The mechanism which is being followed this year is similar to the one operated in 1990. The IDA will complete a list of projects, taking into account appropriate submissions from both the Shannon Development Company and Údarás na Gaeltachta. All these projects will have to conform in all respects to the qualification criteria specified in section 24. This list will then be submitted to the Minister for Industry and Commerce and transmitted to me and the Department of Finance for approval. When approved, this list will be sent to the IDA by the Department of Industry and Commerce for notification to all companies on the list. The list will then be available to the qualifying banks to indicate to them the companies to which section 84 facilities can be provided under the transitional arrangement. This is to provide for pipeline projects where companies coming in from abroad would be ready to start negotiations, be they in the middle of negotiations or completing negotiations. I think the Deputy would agree that in those circumstances it would be advisable that we are seen to carry through the good faith of the negotiators, the IDA or the Shannon Development Company, and ensure that the credibility of those development companies is kept intact.
(Limerick East): I do not want to delay the House but I want to explore the scope of this provision further. Will this provision be confined to companies operating in Shannon or the financial services centre or is it wider than that?
It is wider than that; it extends into the area of industrial projects.
(Limerick East): It will relate to companies which are recommended by one of the agencies, the IDA or SFADCo. I presume companies recommended by Údarás na Gaeltachta would be included also.
(Limerick East): Again as I understand it, a company will have to have submitted a business plan which contains proposals for increasing employment. How hard is this tied in as a condition?
How hard are the conditions?
(Limerick East): The section seems to be an enabling provision which will allow the IDA and other agencies to recommend companies as they see fit. This seems to be a very permissive section. I am not too sure whether the references to employment in the section are cosmetic or real. Can the Minister be specific about the type of project involved? If the IDA put up a project, must jobs have been created or will it be recommended on the promise or expectation of jobs? Will it give rise to lobbying to include companies on the IDA list which will go to the Department of Industry and Commerce? Will the Minister for Industry and Commerce have the opportunity to add a few more companies to the list? How directly related to employment will the relaxation of the provisions be? Is the Minister satisfied that he has this provision tied down sufficiently so that it will not simply operate as another tax avoidance scheme?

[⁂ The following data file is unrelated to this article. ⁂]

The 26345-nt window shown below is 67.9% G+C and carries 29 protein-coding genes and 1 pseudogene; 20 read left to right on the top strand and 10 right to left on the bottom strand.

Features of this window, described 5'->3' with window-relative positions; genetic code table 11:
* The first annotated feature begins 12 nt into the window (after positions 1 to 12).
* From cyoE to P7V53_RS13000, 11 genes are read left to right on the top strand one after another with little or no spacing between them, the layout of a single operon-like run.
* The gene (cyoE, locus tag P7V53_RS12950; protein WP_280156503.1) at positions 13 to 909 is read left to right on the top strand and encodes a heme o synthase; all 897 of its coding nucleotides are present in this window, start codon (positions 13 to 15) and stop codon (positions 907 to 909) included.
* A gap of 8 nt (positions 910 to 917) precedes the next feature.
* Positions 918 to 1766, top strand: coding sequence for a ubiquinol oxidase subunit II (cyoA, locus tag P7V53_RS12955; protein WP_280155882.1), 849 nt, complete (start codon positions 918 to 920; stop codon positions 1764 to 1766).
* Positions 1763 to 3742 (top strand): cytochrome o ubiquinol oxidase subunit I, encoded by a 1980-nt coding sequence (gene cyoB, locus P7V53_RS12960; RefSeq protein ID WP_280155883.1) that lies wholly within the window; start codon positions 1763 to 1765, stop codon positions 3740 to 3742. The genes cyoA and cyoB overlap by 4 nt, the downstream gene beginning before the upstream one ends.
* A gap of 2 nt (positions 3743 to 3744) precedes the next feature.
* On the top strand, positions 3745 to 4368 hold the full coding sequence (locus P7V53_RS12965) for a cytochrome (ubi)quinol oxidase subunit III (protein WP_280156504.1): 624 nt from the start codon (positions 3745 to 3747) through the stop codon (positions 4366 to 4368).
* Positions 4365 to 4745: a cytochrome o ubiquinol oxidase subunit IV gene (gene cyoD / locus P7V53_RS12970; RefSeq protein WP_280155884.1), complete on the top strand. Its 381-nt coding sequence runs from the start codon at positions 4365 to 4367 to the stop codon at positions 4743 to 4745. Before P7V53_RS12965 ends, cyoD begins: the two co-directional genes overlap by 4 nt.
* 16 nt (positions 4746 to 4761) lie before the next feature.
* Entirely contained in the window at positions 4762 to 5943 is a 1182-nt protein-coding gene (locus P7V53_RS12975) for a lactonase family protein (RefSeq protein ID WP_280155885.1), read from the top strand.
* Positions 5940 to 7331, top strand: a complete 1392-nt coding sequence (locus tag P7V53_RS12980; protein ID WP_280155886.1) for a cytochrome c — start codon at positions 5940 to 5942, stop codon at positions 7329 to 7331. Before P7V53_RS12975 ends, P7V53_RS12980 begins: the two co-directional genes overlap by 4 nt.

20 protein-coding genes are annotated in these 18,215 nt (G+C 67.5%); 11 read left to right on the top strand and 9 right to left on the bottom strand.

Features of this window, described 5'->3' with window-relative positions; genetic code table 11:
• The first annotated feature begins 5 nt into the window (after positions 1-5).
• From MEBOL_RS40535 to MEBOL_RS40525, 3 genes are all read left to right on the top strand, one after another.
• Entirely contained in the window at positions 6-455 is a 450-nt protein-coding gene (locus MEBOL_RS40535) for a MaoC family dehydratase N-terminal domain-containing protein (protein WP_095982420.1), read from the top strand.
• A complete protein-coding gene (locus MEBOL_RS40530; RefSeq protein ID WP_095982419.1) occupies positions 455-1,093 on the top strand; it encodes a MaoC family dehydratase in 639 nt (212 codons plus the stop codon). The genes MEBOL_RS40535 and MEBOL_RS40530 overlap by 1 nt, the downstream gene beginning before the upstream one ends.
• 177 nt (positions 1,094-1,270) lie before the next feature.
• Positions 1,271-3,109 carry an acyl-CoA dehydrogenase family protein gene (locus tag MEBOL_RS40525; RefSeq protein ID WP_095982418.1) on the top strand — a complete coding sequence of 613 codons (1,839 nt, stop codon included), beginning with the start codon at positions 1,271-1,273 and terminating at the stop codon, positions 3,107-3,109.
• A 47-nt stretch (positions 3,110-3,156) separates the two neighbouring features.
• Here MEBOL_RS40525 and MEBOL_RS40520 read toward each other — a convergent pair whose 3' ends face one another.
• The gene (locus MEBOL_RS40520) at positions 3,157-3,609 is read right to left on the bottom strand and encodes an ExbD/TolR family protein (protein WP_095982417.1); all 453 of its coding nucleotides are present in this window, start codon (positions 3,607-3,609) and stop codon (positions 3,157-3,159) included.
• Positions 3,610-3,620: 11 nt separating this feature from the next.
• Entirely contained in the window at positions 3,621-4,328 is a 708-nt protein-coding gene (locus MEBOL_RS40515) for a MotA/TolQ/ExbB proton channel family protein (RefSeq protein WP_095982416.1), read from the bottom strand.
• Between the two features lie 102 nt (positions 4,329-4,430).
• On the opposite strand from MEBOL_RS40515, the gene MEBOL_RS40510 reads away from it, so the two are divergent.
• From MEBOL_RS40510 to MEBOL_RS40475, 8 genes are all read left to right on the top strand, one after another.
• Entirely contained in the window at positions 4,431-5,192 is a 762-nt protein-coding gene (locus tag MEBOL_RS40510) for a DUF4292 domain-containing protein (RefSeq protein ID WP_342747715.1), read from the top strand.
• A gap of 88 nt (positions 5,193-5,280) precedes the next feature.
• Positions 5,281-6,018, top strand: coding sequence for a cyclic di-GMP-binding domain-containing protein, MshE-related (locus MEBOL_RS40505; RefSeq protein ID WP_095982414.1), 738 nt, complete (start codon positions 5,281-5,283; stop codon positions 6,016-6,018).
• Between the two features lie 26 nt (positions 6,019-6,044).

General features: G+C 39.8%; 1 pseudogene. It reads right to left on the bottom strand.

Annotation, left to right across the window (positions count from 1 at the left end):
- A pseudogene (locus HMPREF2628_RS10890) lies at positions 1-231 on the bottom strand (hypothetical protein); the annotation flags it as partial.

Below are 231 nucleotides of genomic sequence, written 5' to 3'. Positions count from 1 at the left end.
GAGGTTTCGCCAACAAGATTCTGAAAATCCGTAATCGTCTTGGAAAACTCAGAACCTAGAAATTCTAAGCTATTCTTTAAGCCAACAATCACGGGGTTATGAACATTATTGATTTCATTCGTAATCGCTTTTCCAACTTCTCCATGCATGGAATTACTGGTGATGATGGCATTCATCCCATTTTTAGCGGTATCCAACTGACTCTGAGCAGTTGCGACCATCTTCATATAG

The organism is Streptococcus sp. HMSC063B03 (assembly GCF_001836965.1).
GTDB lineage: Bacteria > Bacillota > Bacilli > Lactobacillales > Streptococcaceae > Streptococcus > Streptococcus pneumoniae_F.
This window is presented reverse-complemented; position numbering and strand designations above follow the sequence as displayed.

It is part of the ongoing mechanism to scale down the use of section 84. Clearly in the middle of any period when it is being scaled down there will be companies in the pipeline and at different stages of negotiation. As I said already, it is to protect the good faith and credibility of the development agencies in their dealings with foreign companies that the rules will not be changed half way through the negotiation. That is specifically what is provided for here.
The development agencies will apply the same criteria they apply when grant-aiding projects in the normal way. They will assess the project on the basis of product, business plans, marketing and job creation. They will consider the cost per job from a grant point of view and will also take into account the benefit of section 84. It is all part of the one operation. The creation of additional employment is central to any grant application, whether it comes from Údarás na Gaeltachta, Shannon Development or the IDA. It will do no more or less than cater for those projects and proposals which are in the pipeline or in the process of negotiation and ensure that no new projects can be taken in after that. It is a way of scaling down the use of section 84.
I move amendment No. 86:
In page 30, to delete lines 33 to 48 and substitute the following:
"(I) references in paragraph (a) of this subsection, other than this paragraph of the proviso, to the 31st day of December, 1991, were references to the day on which the amount is repaid, and
(II) during that period—
(A) the reference in paragraph (i) of this proviso to relevant principal in respect of the interest on which the provisions of paragraph (a) do not, or would not, apply by virtue of the provisions of paragraph (b) were a reference to such principal in respect of the interest on which the provisions of paragraph (a) of subsection (3A) do not, or would not, apply by virtue of the provisions of paragraph (b) of that subsection, and